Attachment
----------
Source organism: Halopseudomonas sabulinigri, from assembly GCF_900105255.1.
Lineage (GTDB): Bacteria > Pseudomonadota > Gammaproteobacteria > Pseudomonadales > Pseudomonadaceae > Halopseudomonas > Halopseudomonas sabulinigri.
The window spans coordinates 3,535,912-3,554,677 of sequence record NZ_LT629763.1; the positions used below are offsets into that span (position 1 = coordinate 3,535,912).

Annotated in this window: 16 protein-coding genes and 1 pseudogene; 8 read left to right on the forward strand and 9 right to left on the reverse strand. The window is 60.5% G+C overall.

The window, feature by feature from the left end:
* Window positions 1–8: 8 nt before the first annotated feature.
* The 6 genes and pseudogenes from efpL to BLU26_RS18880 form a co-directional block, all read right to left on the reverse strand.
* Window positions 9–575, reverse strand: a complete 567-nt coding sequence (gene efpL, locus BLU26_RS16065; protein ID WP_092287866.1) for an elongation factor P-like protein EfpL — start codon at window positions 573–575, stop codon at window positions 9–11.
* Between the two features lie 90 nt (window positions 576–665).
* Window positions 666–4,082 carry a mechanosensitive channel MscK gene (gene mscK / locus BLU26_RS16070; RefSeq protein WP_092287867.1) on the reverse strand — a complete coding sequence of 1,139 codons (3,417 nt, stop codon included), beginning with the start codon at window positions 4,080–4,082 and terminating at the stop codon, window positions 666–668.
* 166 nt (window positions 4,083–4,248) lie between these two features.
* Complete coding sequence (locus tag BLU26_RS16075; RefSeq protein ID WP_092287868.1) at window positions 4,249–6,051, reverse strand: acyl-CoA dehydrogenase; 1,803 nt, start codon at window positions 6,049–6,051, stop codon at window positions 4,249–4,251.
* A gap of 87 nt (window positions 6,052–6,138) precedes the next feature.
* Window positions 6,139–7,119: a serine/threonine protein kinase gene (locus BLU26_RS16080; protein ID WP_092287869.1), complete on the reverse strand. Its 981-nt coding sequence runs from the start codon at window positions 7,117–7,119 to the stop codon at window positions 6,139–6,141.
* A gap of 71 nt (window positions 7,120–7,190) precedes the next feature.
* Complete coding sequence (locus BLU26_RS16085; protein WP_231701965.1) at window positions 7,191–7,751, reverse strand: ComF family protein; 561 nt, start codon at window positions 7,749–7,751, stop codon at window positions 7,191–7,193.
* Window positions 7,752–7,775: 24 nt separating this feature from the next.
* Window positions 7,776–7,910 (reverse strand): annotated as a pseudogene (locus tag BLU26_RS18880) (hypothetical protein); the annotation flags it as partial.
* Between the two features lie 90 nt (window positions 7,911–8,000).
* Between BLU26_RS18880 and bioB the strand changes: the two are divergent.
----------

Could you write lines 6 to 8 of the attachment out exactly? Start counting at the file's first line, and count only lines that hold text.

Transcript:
* Window positions 1–8: 8 nt before the first annotated feature.
* The 6 genes and pseudogenes from efpL to BLU26_RS18880 form a co-directional block, all read right to left on the reverse strand.
* Window positions 9–575, reverse strand: a complete 567-nt coding sequence (gene efpL, locus BLU26_RS16065; protein ID WP_092287866.1) for an elongation factor P-like protein EfpL — start codon at window positions 573–575, stop codon at window positions 9–11.